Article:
The gig economy seems to have caught attention of the labour movement in Singapore, especially with the peak Christmas season demanding food couriers to ply on slick roads even as flash floods affected some parts of the country.
Labour MP Ang Hin Kee speaks up in favour of the so-called “tied freelancers” to push fair work terms for this group in the current year’s budget. These workers, like rest of the workforce should be entitled to workplace protection, medical and retirement coverage, said NTUC’s assistant secretary-general to The New Paper.
These tied freelancers hold jobs that are handled by a group of independent contractors, such as those in private transportation and food delivery. Official figures of these freelancers currently show 170,000 in Singapore, but Mr Ang estimates the pool to be as big as 200,000.
With freelancers not having statutory rights of employees under the Employment Act such as overtime pay and no statutory benefits such as Central Provident Fund contributions from the companies they work for, it is tough on these workers to save enough for retirement. They further do not have recourse in the labour court.
Considering the rapid growth in gig economy and many businesses hiring freelancers for short-term engagements, Boh Wai Fong, Associate Professor at Nanyang Business School and director of NTUC’s Freelancers and Self-Employed Unit told Asia One, this requires understanding of different profiles and different needs of the group. Details beyond number of people in the group are required, before seeking help.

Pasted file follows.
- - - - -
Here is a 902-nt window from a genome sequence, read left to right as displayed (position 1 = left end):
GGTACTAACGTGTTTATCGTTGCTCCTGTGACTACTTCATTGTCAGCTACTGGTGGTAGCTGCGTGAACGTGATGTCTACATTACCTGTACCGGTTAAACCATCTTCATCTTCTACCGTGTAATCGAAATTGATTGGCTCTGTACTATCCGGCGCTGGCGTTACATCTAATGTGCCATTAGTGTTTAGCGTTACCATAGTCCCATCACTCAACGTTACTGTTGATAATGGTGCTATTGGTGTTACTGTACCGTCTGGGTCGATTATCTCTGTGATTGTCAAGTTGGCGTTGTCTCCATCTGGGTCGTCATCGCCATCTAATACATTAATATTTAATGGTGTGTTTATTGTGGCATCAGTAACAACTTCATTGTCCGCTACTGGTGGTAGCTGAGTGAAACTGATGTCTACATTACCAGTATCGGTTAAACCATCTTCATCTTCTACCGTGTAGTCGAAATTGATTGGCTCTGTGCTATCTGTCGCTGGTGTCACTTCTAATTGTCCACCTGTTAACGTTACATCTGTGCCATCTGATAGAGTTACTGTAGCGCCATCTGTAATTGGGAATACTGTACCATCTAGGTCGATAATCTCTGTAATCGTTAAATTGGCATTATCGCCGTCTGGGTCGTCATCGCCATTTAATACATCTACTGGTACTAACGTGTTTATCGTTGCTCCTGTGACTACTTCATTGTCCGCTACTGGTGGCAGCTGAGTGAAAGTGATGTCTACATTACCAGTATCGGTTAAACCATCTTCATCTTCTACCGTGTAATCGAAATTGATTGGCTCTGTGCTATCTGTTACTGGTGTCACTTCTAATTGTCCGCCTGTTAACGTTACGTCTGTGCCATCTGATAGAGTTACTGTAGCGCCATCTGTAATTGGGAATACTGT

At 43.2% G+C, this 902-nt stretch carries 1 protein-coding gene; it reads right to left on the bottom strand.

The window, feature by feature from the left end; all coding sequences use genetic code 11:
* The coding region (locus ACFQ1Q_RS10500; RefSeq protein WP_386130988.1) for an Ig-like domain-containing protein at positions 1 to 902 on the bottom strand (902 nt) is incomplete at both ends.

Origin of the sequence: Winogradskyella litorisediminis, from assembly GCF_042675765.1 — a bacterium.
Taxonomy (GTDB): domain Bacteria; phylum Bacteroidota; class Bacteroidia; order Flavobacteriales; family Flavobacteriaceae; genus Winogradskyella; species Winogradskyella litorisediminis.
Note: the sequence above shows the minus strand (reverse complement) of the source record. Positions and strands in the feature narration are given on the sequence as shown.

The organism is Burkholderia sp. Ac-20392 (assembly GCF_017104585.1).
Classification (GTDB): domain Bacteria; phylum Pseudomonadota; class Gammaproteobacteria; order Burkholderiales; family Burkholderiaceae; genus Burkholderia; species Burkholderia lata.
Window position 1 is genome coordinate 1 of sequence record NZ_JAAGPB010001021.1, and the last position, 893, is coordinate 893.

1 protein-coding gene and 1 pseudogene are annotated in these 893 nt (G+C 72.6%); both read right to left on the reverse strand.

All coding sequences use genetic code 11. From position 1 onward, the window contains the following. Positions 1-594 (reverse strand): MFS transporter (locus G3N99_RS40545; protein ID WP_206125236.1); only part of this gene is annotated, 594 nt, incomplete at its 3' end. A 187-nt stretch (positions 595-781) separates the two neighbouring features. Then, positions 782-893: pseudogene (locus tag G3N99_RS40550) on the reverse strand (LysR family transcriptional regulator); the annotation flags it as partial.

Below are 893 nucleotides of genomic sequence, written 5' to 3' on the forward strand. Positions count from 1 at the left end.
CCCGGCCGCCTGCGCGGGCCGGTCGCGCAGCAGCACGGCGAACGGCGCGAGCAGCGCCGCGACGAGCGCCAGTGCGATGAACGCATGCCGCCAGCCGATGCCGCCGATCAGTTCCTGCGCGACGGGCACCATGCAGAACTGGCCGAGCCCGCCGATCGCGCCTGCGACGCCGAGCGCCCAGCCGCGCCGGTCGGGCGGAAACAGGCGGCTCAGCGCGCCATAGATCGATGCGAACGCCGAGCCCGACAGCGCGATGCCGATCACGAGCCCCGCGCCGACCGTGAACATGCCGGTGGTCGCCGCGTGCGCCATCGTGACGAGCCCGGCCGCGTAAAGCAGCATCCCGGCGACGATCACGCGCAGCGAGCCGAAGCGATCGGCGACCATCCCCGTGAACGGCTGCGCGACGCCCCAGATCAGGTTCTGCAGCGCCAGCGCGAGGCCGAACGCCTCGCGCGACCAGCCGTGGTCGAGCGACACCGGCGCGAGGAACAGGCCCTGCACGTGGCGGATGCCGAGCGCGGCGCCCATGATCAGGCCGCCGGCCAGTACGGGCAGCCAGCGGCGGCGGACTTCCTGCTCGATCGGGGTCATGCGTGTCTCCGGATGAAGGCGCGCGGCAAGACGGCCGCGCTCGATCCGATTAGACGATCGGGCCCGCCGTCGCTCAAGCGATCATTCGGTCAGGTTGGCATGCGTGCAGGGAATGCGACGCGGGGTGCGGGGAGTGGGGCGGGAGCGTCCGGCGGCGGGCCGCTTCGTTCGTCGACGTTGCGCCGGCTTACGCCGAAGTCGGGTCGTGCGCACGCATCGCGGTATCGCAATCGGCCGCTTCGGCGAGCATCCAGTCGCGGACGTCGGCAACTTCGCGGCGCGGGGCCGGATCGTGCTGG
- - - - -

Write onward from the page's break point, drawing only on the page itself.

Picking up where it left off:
If nothing is done to protect freelancers, businesses could get away with “what could have been a genuine obligation on their part”, added Ang, saying that these black sheep make up the minority.
Separately, NTUC Secretary-General (SG) Chan Chun Sing spoke at a Freelancer Bootcamp last year saying, “Freelancers are currently not protected under the Employment Act. The three main concerns for freelancers are legal and contractual issues, financial planning, and training and upgrading.” He urged freelancers to come together as a group to network and share each other’s concerns and those with the labour movement as well.
In a report about the global gig economy published in October, McKinsey & Co wrote: “Any changes in policy shifts have to be based on evidence, and what is available today is problematic. Governments need to conduct more regular surveys to gain a better understanding of the many types of flexible arrangements that now govern work, with up-to-date categories and criteria.”
Perhaps NTUC could do more to empower freelancers with basic rights and protection, while providing them knowledge on building a retirement nest egg while juggling gigs.
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